Rated | Alphabetical
Christian Nyby, USA, 1951
Posted: November 14, 2003
Okay, so I've been out of pocket for a little bit. Turns out some clown who
figured out where I was decided to rat on a rat, and the Feds had to whisk me
away to a new location before the folks I turned state's evidence on could make
me into Christmas tree stuffing. It happens, you know? When I get settled in my
new Smalltown USA home, I plug in the old laptop to get down to business, and
what do I see? Some
circus freak with an oral fixation badmouthing me. This is the downside of
liberty: Any dreg with an Internet connection can spout off his opinions. In a
perfect society, guys like Vincenzo would have no access to communication
devices of any kind, beyond a pair of paper cups attached by twine. But I'll
play along. Look, I understand Vincenzo's need to find a film to help him get
his woman in the mood. 'Cuz dude, if she's with you, it's gonna take A LOT to
scare her, ya feel me? She's already looked horror in the eye, and in the
process been blinded by a prismatic kaleidoscope reflected off that continental
shelf you call a skull. Anyway, I might shave my legs and squeeze into a tutu,
but that don't make me a ballerina, you follow me?
So with this Vincenzo character lurking around posing as a movie critic, I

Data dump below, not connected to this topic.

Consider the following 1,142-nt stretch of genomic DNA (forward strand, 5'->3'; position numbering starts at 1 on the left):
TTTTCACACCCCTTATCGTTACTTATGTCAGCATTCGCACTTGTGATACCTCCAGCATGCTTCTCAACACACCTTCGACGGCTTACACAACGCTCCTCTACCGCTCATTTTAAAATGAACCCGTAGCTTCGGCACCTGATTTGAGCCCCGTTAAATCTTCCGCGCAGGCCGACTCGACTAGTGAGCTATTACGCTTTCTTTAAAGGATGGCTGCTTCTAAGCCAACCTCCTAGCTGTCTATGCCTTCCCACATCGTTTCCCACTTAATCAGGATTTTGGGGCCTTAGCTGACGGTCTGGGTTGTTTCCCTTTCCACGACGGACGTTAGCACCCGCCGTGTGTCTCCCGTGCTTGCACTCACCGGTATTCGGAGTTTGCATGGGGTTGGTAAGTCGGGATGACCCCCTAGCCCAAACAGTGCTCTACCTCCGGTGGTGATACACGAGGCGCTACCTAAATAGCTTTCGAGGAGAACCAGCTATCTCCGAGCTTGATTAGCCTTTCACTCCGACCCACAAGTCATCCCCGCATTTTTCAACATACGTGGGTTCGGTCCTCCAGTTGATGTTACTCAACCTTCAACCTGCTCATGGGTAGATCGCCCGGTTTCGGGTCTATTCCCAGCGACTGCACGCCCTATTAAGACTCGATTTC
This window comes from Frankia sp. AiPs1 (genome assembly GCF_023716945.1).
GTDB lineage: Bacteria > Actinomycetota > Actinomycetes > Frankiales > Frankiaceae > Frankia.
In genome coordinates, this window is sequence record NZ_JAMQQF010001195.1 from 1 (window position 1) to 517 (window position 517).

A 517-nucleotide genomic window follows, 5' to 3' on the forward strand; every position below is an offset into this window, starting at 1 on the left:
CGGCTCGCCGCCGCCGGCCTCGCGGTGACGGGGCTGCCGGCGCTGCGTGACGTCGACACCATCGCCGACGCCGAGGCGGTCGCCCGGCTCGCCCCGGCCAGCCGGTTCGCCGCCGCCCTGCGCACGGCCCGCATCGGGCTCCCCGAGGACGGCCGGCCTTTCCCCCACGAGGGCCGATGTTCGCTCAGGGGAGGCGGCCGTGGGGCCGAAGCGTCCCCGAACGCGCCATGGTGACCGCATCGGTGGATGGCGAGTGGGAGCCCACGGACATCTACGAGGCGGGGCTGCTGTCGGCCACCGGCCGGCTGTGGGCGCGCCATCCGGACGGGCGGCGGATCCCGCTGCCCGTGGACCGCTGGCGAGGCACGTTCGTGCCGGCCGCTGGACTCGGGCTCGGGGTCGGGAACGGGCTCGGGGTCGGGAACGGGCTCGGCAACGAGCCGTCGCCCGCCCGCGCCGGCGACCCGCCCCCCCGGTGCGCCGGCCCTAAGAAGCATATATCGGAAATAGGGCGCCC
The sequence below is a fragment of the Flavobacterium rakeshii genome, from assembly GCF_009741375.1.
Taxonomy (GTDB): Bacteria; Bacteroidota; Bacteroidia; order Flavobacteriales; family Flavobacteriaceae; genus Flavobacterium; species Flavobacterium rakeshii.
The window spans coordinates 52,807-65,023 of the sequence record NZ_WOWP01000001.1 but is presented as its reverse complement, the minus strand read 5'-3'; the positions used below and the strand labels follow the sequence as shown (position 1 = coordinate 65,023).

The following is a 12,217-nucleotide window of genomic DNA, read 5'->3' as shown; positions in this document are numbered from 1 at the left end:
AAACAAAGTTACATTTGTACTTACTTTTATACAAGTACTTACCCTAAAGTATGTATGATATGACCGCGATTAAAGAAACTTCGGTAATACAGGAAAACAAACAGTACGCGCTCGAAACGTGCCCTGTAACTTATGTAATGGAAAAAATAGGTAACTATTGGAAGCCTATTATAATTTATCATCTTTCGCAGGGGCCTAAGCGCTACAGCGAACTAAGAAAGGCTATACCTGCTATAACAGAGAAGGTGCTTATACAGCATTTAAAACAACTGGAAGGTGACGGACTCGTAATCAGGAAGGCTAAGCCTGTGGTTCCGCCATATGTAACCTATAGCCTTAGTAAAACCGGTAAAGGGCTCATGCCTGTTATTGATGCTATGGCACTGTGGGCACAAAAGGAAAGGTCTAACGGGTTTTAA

need to bust some kind of move to separate the men from the boys. I gotta go old
school, all the way back to 1951. To a time before Industrial Light and Magic,
before the invention of the "blue screen" and other special effects gizmos, when
filmmakers could only rely on a black-and-white camera and a good story to hold
an audience's attention. I'm talking about The Thing, baby; the epitome
of the "monster movie," a movie so good that the great B-movie maven
John Carpenter felt compelled to remake it
back in the '80s. A movie that, unlike the
Jeepers Creepers offerings, manages
to scare the pants off of any right-thinking moviegoer without any lecherous
pedophilic baggage. Ready? Let's break it down.
The setting is a remote Arctic outpost, inhabited by a handful of soldiers
and researchers who discover a UFO embedded in the ice. To make a long story
short, the researchers blow the craft to pieces in an attempt to extricate it.
All is lost, except for what appears to be a humanoid form frozen in a block of
ice. This "thing" is taken back to the facility where, you guessed it, it gets
thawed out. (By the way, the "Thing" is played wonderfully by none other than
James Arness himself. Who knew he had such range?) Anyway, the inhabitants of
this remote arctic base soon find themselves in a desperate struggle for
survival, a pitched battle of wits with this creature from another world.
The film is what it is: a true monster movie. But it also strikes at a very
common theme of monster movies back then: the eternal struggle between the
rational mind and the primal instinct. You've got the scientists who want to
learn from the alien/monster, and the soldiers who want to blow it away. The
soldiers always win. Know why? What the hell kind of film can you make about
scientists learning crap from aliens? Yeah, it'd be great in real life, with the